Spanish rescuers on Monday found three dead migrants and 45 survivors, mostly Moroccan and some in very bad condition, on a boat off Fuerteventura in the Canary Islands, the coastguard said.
Rescuers from Salvamento Maritimo were called out to a boat in trouble off the island and reached the vessel just after midnight, a spokesman said.
He said the crew had found 45 survivors — 42 men, two women and a child — and three bodies.
“All those rescued were Moroccan, with the exception of one sub-Saharan African man,” he told AFP.
The 112 emergency services said five of those on board were in bad condition, adding that six people had been taken to hospital.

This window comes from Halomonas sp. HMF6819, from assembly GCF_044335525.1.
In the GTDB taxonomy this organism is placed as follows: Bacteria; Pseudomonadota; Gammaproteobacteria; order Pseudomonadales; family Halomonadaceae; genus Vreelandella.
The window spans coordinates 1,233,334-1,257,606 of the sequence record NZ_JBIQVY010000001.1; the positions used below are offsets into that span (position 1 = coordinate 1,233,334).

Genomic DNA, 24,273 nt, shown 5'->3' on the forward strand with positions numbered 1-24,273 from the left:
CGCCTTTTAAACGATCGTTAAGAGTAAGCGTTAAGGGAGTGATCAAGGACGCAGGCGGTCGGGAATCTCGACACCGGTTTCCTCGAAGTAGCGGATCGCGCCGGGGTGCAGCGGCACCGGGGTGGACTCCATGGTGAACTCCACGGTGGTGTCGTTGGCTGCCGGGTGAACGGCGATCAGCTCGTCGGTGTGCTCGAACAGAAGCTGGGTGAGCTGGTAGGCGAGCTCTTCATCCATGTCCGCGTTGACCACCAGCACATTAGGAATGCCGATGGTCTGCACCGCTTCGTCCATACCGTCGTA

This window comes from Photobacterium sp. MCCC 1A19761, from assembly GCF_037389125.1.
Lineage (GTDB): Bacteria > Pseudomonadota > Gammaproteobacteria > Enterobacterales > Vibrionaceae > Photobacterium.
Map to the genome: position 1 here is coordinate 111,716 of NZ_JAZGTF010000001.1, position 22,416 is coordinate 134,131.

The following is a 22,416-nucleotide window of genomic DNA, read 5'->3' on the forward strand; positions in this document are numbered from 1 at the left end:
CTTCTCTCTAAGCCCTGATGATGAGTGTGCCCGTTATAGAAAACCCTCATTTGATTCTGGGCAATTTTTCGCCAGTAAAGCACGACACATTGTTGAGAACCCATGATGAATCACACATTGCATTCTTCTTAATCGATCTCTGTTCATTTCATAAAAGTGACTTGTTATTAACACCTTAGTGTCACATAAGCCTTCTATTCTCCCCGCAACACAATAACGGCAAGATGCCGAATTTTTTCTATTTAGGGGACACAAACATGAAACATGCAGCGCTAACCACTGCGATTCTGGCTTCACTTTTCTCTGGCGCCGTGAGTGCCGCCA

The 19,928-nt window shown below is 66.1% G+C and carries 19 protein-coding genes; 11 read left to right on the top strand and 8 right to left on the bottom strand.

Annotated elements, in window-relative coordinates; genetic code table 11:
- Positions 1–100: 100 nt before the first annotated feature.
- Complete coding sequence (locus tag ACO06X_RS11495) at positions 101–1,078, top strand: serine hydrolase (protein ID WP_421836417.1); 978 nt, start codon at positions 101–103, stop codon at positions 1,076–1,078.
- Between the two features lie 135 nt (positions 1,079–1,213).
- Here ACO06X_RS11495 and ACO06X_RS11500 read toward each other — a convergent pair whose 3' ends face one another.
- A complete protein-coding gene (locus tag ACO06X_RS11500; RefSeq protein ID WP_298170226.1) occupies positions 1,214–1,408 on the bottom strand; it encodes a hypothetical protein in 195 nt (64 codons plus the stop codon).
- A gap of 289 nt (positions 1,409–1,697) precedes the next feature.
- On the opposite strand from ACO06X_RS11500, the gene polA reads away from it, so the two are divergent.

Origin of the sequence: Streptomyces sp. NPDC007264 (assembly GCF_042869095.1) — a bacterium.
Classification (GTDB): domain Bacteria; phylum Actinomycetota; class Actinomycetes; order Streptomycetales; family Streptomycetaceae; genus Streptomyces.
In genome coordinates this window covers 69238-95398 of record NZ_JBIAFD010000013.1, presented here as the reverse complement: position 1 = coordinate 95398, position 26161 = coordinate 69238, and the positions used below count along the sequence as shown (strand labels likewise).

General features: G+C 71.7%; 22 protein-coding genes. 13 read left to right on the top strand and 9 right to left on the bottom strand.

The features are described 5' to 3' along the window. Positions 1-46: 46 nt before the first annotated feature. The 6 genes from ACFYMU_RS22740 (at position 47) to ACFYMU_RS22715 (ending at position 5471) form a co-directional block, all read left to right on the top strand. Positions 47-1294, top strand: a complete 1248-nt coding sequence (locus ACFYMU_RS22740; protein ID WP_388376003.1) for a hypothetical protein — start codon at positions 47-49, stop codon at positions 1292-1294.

In the first seven months of the year, 9,589 migrants survived the extremely dangerous sea journey from the coast of Africa to the Spanish islands in the Atlantic, compared with 7,531 a year earlier, interior ministry figures correct to July 31 show.
In the same period, sea arrivals to Spain’s Balearic Isles in the Balearic Isles fell to 5,284 from 7,292 a year earlier.
Monday’s rescue comes after a frenetic weekend for Salvamento Maritimo which pulled nearly 600 people to safety in waters off the Atlantic archipelago.
Migrant arrivals on the Atlantic archipelago have surged since late 2019 after increased patrols along Europe’s southern coast dramatically reduced Mediterranean crossings.
At its shortest, the route from the Moroccan coast is around 100 kilometres (60 miles), but migrants often come from much further afield, with the distance from Mauritania more than 1,000 kilometres as the crow flies.
The Atlantic route is notoriously dangerous because of strong currents, with migrants often setting sail in overcrowded ramshackle boats which are extremely unsafe.